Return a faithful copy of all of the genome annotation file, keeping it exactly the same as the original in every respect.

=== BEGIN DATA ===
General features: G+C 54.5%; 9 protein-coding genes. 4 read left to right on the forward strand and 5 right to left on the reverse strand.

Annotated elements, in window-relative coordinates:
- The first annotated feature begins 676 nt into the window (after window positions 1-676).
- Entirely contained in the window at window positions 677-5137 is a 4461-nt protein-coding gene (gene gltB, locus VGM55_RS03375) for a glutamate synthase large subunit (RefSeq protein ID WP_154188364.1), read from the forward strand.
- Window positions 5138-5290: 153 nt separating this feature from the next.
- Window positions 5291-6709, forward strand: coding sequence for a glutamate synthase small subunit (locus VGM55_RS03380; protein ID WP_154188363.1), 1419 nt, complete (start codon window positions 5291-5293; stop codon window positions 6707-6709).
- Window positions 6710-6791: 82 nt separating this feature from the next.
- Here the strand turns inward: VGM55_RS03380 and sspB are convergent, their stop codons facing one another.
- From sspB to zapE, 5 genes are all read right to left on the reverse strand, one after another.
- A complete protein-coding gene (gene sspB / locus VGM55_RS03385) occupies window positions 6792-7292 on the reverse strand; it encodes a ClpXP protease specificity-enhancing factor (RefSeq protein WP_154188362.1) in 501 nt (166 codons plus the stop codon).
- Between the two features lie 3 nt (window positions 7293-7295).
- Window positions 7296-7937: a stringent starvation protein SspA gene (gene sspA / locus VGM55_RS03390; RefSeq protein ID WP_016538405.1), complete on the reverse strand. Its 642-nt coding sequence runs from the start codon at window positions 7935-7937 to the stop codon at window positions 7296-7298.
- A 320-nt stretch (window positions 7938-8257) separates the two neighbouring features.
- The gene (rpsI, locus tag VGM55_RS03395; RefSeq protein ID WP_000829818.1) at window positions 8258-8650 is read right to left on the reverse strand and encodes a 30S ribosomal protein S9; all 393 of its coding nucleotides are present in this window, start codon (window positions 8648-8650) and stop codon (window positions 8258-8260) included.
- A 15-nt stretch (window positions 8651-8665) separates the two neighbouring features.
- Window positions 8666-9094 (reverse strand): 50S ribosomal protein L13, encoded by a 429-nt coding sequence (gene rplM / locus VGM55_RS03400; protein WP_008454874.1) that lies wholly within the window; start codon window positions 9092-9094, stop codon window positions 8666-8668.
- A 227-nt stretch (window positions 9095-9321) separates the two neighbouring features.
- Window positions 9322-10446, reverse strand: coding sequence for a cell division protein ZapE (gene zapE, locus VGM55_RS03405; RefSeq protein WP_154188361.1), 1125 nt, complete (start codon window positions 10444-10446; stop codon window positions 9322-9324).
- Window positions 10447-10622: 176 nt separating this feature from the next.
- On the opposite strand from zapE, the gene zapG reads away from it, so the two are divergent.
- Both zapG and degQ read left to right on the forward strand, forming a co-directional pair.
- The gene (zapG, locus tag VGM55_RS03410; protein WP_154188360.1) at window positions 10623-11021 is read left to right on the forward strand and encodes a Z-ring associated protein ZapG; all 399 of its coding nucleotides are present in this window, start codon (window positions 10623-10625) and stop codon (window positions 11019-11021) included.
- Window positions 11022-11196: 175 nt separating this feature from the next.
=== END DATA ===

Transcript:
General features: G+C 54.5%; 9 protein-coding genes. 4 read left to right on the forward strand and 5 right to left on the reverse strand.

Annotated elements, in window-relative coordinates:
- The first annotated feature begins 676 nt into the window (after window positions 1-676).
- Entirely contained in the window at window positions 677-5137 is a 4461-nt protein-coding gene (gene gltB, locus VGM55_RS03375) for a glutamate synthase large subunit (RefSeq protein ID WP_154188364.1), read from the forward strand.
- Window positions 5138-5290: 153 nt separating this feature from the next.
- Window positions 5291-6709, forward strand: coding sequence for a glutamate synthase small subunit (locus VGM55_RS03380; protein ID WP_154188363.1), 1419 nt, complete (start codon window positions 5291-5293; stop codon window positions 6707-6709).
- Window positions 6710-6791: 82 nt separating this feature from the next.
- Here the strand turns inward: VGM55_RS03380 and sspB are convergent, their stop codons facing one another.
- From sspB to zapE, 5 genes are all read right to left on the reverse strand, one after another.
- A complete protein-coding gene (gene sspB / locus VGM55_RS03385) occupies window positions 6792-7292 on the reverse strand; it encodes a ClpXP protease specificity-enhancing factor (RefSeq protein WP_154188362.1) in 501 nt (166 codons plus the stop codon).
- Between the two features lie 3 nt (window positions 7293-7295).
- Window positions 7296-7937: a stringent starvation protein SspA gene (gene sspA / locus VGM55_RS03390; RefSeq protein ID WP_016538405.1), complete on the reverse strand. Its 642-nt coding sequence runs from the start codon at window positions 7935-7937 to the stop codon at window positions 7296-7298.
- A 320-nt stretch (window positions 7938-8257) separates the two neighbouring features.
- The gene (rpsI, locus tag VGM55_RS03395; RefSeq protein ID WP_000829818.1) at window positions 8258-8650 is read right to left on the reverse strand and encodes a 30S ribosomal protein S9; all 393 of its coding nucleotides are present in this window, start codon (window positions 8648-8650) and stop codon (window positions 8258-8260) included.
- A 15-nt stretch (window positions 8651-8665) separates the two neighbouring features.
- Window positions 8666-9094 (reverse strand): 50S ribosomal protein L13, encoded by a 429-nt coding sequence (gene rplM / locus VGM55_RS03400; protein WP_008454874.1) that lies wholly within the window; start codon window positions 9092-9094, stop codon window positions 8666-8668.
- A 227-nt stretch (window positions 9095-9321) separates the two neighbouring features.
- Window positions 9322-10446, reverse strand: coding sequence for a cell division protein ZapE (gene zapE, locus VGM55_RS03405; RefSeq protein WP_154188361.1), 1125 nt, complete (start codon window positions 10444-10446; stop codon window positions 9322-9324).
- Window positions 10447-10622: 176 nt separating this feature from the next.
- On the opposite strand from zapE, the gene zapG reads away from it, so the two are divergent.
- Both zapG and degQ read left to right on the forward strand, forming a co-directional pair.
- The gene (zapG, locus tag VGM55_RS03410; protein WP_154188360.1) at window positions 10623-11021 is read left to right on the forward strand and encodes a Z-ring associated protein ZapG; all 399 of its coding nucleotides are present in this window, start codon (window positions 10623-10625) and stop codon (window positions 11019-11021) included.
- Window positions 11022-11196: 175 nt separating this feature from the next.